Hurricane Irma – Part 1

Saturday –
Hurricane Parties are real things, people. Gather up the snacks, the alcohol, all the perishables, and gorge. With so many of the refrigerators and freezers almost undoubtedly a total loss, it’s better to eat and drink everything all at once then watch it go to waste.
We got up Saturday morning and began cleaning, food-prepping, and my husband even went to Lowe’s and bought wood to build more shelves in the living room. Shelves that might blow away in 36 hours. I’ve been asking him to build those shelves for months and it took a hurricane…
Our friends came over with their kids and we ate and drank and played games and ordered pizza. My husband concocted a signature cocktail for the event: The Irma.
I drank a lot of them. Enough that by about 11:30 I thought it would be smart to single-arm dumbbell snatch 25 pounds in the foyer. And you know what? I’m fine with that.
Sunday –
I woke up with an impending sense of doom.
It’s hurricane day.
Today is probably the last day we’ll have power. The last day we can order food. The last day we’re guaranteed the roof on this house.
It’s a really weird feeling to know that it’s possible your whole life is about to change and there’s nothing you can do, while at the same time also knowing that tomorrow might be the same as today.

We mostly ate and cleaned up from the party and checked and rechecked our hurricane supplies. Unfortunately, on top of a hurricane, there was also a Noreaster storm coming in from the west. It rained all day, which meant that the ground would already be saturated by the time Irma arrived. Any roots that were loose were far more likely to let go of the ground and allow whatever they were growing to fall down with gravity.
This is not a problem for Bear and me. We cut down every tree in our yard when we bought this house. Why? Because we weren’t about to lose any part of it to a tree. Most of our neighbors take very good care of their trees so there wasn’t too much concern about trees falling.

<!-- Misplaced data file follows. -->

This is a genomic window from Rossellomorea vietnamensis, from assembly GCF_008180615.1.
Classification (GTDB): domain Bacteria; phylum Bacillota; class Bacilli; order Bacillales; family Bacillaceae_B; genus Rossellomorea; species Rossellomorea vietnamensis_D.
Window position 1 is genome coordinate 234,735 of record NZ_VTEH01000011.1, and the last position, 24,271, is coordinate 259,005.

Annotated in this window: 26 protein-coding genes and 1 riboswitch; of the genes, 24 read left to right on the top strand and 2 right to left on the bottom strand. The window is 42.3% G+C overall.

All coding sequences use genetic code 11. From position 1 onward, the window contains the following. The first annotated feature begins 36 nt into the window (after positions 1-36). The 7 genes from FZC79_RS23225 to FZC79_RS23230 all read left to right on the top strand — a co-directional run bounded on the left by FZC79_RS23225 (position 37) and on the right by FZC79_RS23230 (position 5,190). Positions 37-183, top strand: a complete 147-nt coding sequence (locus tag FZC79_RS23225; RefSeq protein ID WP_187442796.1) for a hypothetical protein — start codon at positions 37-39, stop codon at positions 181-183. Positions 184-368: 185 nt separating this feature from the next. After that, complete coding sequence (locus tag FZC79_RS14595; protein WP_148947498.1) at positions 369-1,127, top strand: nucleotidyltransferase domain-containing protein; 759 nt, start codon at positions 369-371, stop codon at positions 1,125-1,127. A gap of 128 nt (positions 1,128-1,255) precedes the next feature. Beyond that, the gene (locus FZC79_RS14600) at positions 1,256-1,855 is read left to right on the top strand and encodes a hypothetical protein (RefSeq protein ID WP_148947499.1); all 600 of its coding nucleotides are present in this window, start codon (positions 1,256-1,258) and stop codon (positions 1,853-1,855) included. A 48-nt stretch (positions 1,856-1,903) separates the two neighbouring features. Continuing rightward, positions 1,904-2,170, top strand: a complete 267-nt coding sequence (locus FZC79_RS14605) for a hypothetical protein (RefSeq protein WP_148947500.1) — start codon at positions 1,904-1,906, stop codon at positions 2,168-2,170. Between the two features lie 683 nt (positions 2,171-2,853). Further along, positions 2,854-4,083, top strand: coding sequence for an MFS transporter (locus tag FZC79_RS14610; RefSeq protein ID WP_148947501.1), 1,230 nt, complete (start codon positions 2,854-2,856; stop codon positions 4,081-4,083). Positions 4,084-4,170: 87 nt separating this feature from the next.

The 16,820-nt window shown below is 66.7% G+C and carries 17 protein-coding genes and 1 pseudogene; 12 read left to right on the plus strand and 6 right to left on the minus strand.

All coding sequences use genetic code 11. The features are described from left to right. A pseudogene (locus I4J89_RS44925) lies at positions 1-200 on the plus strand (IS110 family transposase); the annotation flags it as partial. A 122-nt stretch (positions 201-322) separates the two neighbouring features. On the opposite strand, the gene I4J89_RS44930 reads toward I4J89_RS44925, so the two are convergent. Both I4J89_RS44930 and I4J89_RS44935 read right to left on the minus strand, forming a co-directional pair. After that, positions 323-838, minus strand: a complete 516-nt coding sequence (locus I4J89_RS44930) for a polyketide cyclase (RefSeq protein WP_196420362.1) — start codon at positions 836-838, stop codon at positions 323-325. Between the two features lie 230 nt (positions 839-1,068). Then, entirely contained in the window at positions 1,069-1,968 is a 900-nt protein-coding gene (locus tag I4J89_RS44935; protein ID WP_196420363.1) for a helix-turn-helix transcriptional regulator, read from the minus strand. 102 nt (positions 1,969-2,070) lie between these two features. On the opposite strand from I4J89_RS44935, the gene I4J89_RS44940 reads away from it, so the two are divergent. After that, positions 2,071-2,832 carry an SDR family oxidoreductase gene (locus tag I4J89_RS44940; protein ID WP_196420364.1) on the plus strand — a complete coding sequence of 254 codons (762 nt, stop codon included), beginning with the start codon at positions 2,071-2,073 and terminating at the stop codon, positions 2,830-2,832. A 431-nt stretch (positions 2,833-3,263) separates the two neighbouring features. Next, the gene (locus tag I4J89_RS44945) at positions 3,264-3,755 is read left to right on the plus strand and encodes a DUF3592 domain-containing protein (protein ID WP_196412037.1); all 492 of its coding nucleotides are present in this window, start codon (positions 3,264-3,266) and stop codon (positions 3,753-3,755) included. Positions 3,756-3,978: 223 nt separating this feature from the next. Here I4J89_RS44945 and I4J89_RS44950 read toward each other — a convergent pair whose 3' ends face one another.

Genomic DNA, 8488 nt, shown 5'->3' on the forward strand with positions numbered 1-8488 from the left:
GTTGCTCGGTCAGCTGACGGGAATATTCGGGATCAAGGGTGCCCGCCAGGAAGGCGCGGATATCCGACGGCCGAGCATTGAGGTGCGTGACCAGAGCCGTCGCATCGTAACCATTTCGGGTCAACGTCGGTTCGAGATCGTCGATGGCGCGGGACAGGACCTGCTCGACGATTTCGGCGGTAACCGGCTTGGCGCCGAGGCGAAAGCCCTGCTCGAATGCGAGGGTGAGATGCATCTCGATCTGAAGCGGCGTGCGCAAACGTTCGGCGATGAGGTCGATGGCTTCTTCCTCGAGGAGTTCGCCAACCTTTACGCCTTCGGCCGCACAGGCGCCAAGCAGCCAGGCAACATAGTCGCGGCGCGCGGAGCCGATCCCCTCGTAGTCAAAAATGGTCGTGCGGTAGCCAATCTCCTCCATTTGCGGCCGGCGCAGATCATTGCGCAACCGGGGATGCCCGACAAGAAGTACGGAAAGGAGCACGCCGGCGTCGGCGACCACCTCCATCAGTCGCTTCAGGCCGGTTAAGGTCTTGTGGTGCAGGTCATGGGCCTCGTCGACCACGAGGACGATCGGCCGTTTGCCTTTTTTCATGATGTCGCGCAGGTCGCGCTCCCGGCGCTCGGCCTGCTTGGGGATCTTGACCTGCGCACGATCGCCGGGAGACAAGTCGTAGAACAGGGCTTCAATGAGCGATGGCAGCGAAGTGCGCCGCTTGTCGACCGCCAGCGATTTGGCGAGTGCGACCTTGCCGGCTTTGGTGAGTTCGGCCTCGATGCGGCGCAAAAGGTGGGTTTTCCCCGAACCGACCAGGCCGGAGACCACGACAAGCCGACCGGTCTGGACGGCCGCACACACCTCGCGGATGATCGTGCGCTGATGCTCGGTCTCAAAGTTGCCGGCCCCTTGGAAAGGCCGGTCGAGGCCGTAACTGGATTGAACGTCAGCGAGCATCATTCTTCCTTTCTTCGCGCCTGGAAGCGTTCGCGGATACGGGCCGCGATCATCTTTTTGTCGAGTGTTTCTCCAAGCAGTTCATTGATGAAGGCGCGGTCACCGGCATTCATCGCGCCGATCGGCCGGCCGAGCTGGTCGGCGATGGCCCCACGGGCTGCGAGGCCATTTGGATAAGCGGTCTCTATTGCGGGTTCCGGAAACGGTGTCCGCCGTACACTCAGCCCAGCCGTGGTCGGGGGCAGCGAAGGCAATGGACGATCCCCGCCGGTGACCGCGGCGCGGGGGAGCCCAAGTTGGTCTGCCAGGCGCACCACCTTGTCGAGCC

Except for one.

Those Neighbors
We live next door to questionable people. I think about 6 of them live inside this house. A beautiful street of gorgeous, well-kept homes and right next to ours are the people who keep their plastic Tupperware shelves on the front lawn. You know. Just in case they’re NOT mowing their lawn again and suddenly realize they need a shelf to put something on. They also store their old cars, new cars, bicycles, garbage cans, and extra pieces of wood on and near their front yard. Their dogs run around the neighborhood, unkempt, barking and biting at cars and humans.
Oh, and they have a big-ass oak tree in their front yard about 10 years past it’s prime, waiting to fall over in a hurricane directly onto the power lines that power our entire neighborhood.

On Sunday, they decided they would pull one of their 7 vehicles, a truck, onto their front yard. It was then that some of them opted to load a desk onto the bed of the truck as opposed to loading up all the debris and potential hurricane-missiles already on the ground. After about an hour, the desk was safely removed from the home in its entirety and escorted off the property via the one working truck.
I stood at the window live-streaming the event because I couldn’t understand why anyone would stack garbage and old chairs on the curb the day before a hurricane and yet remove a desk from INSIDE the property…

At about 6pm Sunday, we settled in with comedy shows on Netflix and tons more snacks. Somehow, during a hurricane, we feel the need to eat. A lot.
Around 7pm, the winds shifted. You could feel the rain coming from the other direction. “It’s starting,” I thought.
Around 9:30pm, we lost power. First it flickered. Then it turned off. And we forgot how dark it was outside because it was really dark inside now. We grabbed flashlights. My mom retreated to the guest room and Bear and me went to our room. We sat in the dark with our phones, watching weather models of the storm, watching destruction it already left in Miami. We sat in the dark listening to wind gust past the house and rattle our windows. Little gusts. Beginning gusts.

I’ve sat through a lot of hurricanes. None of them started at night. None of them started like this.

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